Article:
The feature only works well in one specific scenario.
Automatic emergency braking (AEB) is said to be one of the most valuable safety technologies, successfully helping to prevent many rear-end collisions. But the feature has its limitations according to the latest tests from AAA.
The first AEB systems started appearing in the mid-2000s on luxury models but have rapidly expanded to lower segments since then - even the $15,580 Nissan Versa S has AEB equipped as standard. Although AAA found that the system still works well at slower speeds, it is much less effective at higher speeds or when trying to detect moving vehicles in its path at intersections. More worryingly, AAA's findings were based on tests of some of America's most popular SUVs.
Depending on the vehicle, AEB works by using radar, cameras, LiDAR, or even a combination of these to identify an imminent collision and apply the brakes to stop a crash in the first place. If that isn't possible, AEB often reduces the severity of a rear-end crash.
However, AAA argues that two common deadly crashes - T-bones and left turns in the path of oncoming vehicles - as well as rear-end collisions at higher speeds, expose the vulnerabilities of AEB. From 2016 to 2020, T-Bones and left-turn crashes in intersections caused 39.2% of fatalities involving two vehicles.
Therefore, AAA evaluated both these intersection crashes and the performance of AEB in averting rear-end collisions at speeds of 30 and 40 mph, instead of the mandated speeds of 12 and 25 mph. The rear-end tests were conducted when approaching a stationary vehicle.
Starting with the 30-mph test, AEB prevented a rear-end collision 17 out of 20 times, or 85% of the time. When a crash did occur, the speed of impact was lowered by 86%. Clearly, the system works very well under these specific conditions. When the speeds were increased to 40 mph, however, only six of 20 test runs avoided a rear-end crash - that's a success rate of only 30%. At this speed, the impact speed was reduced by 62%.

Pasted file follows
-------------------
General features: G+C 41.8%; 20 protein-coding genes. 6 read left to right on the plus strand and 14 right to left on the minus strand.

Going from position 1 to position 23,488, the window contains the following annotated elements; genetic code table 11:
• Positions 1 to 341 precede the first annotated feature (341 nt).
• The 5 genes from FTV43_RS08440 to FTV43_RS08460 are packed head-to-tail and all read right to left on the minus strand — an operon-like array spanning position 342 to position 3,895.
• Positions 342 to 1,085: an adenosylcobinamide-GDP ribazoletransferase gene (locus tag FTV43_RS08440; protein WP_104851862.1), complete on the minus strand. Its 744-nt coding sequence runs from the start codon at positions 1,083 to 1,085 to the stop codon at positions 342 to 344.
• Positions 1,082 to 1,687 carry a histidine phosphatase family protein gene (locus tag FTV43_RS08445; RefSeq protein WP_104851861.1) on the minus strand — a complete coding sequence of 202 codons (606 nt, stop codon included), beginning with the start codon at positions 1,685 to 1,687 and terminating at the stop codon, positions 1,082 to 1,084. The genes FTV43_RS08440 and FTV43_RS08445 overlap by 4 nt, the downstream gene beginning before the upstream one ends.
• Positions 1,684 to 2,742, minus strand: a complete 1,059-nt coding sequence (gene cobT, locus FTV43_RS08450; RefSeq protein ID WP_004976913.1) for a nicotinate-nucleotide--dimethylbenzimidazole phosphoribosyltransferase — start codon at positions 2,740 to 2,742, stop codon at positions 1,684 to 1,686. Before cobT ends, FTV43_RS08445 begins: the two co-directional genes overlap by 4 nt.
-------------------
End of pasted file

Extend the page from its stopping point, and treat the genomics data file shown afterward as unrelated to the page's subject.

Even more concerning is what happened with the T-bone and left-turn in front of oncoming vehicle tests. Here, AEB was unable to warn the driver, slow the car down, or avoid the crash. So even though the cameras and sensors are there, they simply can't adapt to the different scenarios posed by these tests.
AAA's findings come just a few weeks after General Motors recalled 80 self-driving taxis after it was found that they could incorrectly predict the path of an oncoming vehicle, and also when performing a left turn. A software update was promised to correct the issue, but it underlines that more can be done to protect occupants from this exact crash scenario.
"Automatic emergency braking does well at tackling the limited task it was designed to do," said Greg Brannon, director of AAA's automotive engineering and industry relations. "Unfortunately, that task was drawn up years ago, and the regulator's slow-speed crash standards haven't evolved."
Brannon called for testing requirements to be updated and for "more realistic speeds" to form part of the requirements.
For the purposes of its tests, AAA used four 2022 SUVs that sell in high numbers in the USA: Chevrolet Equinox LT, Ford Explorer XLT, Honda CR-V Touring, and Toyota RAV4 LE. The agency did not rate how the vehicles performed individually, but it appears that all of them were disappointing in all but the low-speed rear-end test. AAA said that all vehicles were serviced at dealerships to ensure that their AEB systems were functioning optimally.
Linked to AEB's limitations is a study earlier this year which found that many drivers don't understand how adaptive cruise control works, and too many are lulled into a false sense of security that these systems can protect them from more hazards than they actually can.
In 2022, despite great advances in vehicle safety, it's best to treat driver-assist aids as a last resort to avoiding a collision - the best safety feature is still an attentive driver.